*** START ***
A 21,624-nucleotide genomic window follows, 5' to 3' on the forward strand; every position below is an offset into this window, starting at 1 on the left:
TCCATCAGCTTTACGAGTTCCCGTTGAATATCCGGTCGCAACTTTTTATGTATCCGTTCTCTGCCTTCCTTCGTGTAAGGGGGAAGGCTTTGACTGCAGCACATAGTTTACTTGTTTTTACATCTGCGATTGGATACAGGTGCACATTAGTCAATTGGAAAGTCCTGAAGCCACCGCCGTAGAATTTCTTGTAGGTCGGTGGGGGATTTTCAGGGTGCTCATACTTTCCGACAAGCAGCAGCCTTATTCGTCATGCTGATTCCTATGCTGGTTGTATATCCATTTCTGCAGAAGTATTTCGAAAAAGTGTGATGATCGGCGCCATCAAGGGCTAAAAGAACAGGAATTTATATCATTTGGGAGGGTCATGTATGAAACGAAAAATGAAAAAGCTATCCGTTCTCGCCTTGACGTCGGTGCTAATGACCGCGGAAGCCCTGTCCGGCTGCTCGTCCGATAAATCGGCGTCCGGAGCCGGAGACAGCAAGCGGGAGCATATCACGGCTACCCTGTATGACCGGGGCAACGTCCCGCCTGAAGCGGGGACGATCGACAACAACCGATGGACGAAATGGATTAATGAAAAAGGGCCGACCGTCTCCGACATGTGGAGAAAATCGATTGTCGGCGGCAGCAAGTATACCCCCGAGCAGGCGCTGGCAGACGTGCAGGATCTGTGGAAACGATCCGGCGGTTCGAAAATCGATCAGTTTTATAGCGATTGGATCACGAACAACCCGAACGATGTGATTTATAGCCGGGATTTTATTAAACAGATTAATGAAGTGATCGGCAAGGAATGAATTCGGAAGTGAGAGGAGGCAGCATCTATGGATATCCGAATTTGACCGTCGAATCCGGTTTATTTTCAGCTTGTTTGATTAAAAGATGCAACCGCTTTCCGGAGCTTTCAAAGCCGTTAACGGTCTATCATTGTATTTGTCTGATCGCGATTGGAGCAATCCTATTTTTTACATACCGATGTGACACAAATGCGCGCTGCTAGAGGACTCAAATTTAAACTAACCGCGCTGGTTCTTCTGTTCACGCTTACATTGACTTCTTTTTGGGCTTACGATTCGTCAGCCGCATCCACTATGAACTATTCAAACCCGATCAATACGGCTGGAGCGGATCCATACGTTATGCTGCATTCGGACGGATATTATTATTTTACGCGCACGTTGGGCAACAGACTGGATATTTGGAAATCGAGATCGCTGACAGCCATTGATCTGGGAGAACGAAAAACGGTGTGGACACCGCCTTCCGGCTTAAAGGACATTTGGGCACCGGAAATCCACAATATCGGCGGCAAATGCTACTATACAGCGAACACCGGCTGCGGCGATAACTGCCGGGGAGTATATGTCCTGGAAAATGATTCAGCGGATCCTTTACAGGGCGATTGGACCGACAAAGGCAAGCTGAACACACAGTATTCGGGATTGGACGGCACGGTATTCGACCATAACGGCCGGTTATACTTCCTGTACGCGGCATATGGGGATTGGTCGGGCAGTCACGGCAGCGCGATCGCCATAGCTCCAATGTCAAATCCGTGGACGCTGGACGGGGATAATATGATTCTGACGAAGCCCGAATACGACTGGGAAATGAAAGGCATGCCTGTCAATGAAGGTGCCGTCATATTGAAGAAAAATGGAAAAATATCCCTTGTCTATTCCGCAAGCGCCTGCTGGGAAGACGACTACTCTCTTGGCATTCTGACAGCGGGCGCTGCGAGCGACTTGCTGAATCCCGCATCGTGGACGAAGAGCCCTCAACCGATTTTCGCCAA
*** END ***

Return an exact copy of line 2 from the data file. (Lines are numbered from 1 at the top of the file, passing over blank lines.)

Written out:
TCCATCAGCTTTACGAGTTCCCGTTGAATATCCGGTCGCAACTTTTTATGTATCCGTTCTCTGCCTTCCTTCGTGTAAGGGGGAAGGCTTTGACTGCAGCACATAGTTTACTTGTTTTTACATCTGCGATTGGATACAGGTGCACATTAGTCAATTGGAAAGTCCTGAAGCCACCGCCGTAGAATTTCTTGTAGGTCGGTGGGGGATTTTCAGGGTGCTCATACTTTCCGACAAGCAGCAGCCTTATTCGTCATGCTGATTCCTATGCTGGTTGTATATCCATTTCTGCAGAAGTATTTCGAAAAAGTGTGATGATCGGCGCCATCAAGGGCTAAAAGAACAGGAATTTATATCATTTGGGAGGGTCATGTATGAAACGAAAAATGAAAAAGCTATCCGTTCTCGCCTTGACGTCGGTGCTAATGACCGCGGAAGCCCTGTCCGGCTGCTCGTCCGATAAATCGGCGTCCGGAGCCGGAGACAGCAAGCGGGAGCATATCACGGCTACCCTGTATGACCGGGGCAACGTCCCGCCTGAAGCGGGGACGATCGACAACAACCGATGGACGAAATGGATTAATGAAAAAGGGCCGACCGTCTCCGACATGTGGAGAAAATCGATTGTCGGCGGCAGCAAGTATACCCCCGAGCAGGCGCTGGCAGACGTGCAGGATCTGTGGAAACGATCCGGCGGTTCGAAAATCGATCAGTTTTATAGCGATTGGATCACGAACAACCCGAACGATGTGATTTATAGCCGGGATTTTATTAAACAGATTAATGAAGTGATCGGCAAGGAATGAATTCGGAAGTGAGAGGAGGCAGCATCTATGGATATCCGAATTTGACCGTCGAATCCGGTTTATTTTCAGCTTGTTTGATTAAAAGATGCAACCGCTTTCCGGAGCTTTCAAAGCCGTTAACGGTCTATCATTGTATTTGTCTGATCGCGATTGGAGCAATCCTATTTTTTACATACCGATGTGACACAAATGCGCGCTGCTAGAGGACTCAAATTTAAACTAACCGCGCTGGTTCTTCTGTTCACGCTTACATTGACTTCTTTTTGGGCTTACGATTCGTCAGCCGCATCCACTATGAACTATTCAAACCCGATCAATACGGCTGGAGCGGATCCATACGTTATGCTGCATTCGGACGGATATTATTATTTTACGCGCACGTTGGGCAACAGACTGGATATTTGGAAATCGAGATCGCTGACAGCCATTGATCTGGGAGAACGAAAAACGGTGTGGACACCGCCTTCCGGCTTAAAGGACATTTGGGCACCGGAAATCCACAATATCGGCGGCAAATGCTACTATACAGCGAACACCGGCTGCGGCGATAACTGCCGGGGAGTATATGTCCTGGAAAATGATTCAGCGGATCCTTTACAGGGCGATTGGACCGACAAAGGCAAGCTGAACACACAGTATTCGGGATTGGACGGCACGGTATTCGACCATAACGGCCGGTTATACTTCCTGTACGCGGCATATGGGGATTGGTCGGGCAGTCACGGCAGCGCGATCGCCATAGCTCCAATGTCAAATCCGTGGACGCTGGACGGGGATAATATGATTCTGACGAAGCCCGAATACGACTGGGAAATGAAAGGCATGCCTGTCAATGAAGGTGCCGTCATATTGAAGAAAAATGGAAAAATATCCCTTGTCTATTCCGCAAGCGCCTGCTGGGAAGACGACTACTCTCTTGGCATTCTGACAGCGGGCGCTGCGAGCGACTTGCTGAATCCCGCATCGTGGACGAAGAGCCCTCAACCGATTTTCGCCAA